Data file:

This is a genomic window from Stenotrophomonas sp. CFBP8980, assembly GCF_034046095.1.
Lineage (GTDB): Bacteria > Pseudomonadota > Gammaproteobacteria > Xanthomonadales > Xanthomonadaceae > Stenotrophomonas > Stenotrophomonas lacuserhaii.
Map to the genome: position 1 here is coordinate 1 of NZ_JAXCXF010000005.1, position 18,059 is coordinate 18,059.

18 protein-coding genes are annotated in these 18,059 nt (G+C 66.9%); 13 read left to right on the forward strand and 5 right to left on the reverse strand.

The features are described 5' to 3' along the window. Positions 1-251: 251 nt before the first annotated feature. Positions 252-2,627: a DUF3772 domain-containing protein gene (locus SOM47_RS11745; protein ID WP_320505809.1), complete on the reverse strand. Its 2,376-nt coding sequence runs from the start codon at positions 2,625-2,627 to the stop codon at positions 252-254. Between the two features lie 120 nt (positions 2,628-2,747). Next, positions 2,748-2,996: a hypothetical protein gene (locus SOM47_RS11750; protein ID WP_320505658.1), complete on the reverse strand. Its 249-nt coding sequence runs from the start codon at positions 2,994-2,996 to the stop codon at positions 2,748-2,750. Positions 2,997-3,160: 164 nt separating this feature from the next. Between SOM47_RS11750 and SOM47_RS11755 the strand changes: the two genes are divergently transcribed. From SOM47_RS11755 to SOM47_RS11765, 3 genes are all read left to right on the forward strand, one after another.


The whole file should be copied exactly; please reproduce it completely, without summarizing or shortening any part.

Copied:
This is a genomic window from Stenotrophomonas sp. CFBP8980, assembly GCF_034046095.1.
Lineage (GTDB): Bacteria > Pseudomonadota > Gammaproteobacteria > Xanthomonadales > Xanthomonadaceae > Stenotrophomonas > Stenotrophomonas lacuserhaii.
Map to the genome: position 1 here is coordinate 1 of NZ_JAXCXF010000005.1, position 18,059 is coordinate 18,059.

18 protein-coding genes are annotated in these 18,059 nt (G+C 66.9%); 13 read left to right on the forward strand and 5 right to left on the reverse strand.

The features are described 5' to 3' along the window. Positions 1-251: 251 nt before the first annotated feature. Positions 252-2,627: a DUF3772 domain-containing protein gene (locus SOM47_RS11745; protein ID WP_320505809.1), complete on the reverse strand. Its 2,376-nt coding sequence runs from the start codon at positions 2,625-2,627 to the stop codon at positions 252-254. Between the two features lie 120 nt (positions 2,628-2,747). Next, positions 2,748-2,996: a hypothetical protein gene (locus SOM47_RS11750; protein ID WP_320505658.1), complete on the reverse strand. Its 249-nt coding sequence runs from the start codon at positions 2,994-2,996 to the stop codon at positions 2,748-2,750. Positions 2,997-3,160: 164 nt separating this feature from the next. Between SOM47_RS11750 and SOM47_RS11755 the strand changes: the two genes are divergently transcribed. From SOM47_RS11755 to SOM47_RS11765, 3 genes are all read left to right on the forward strand, one after another.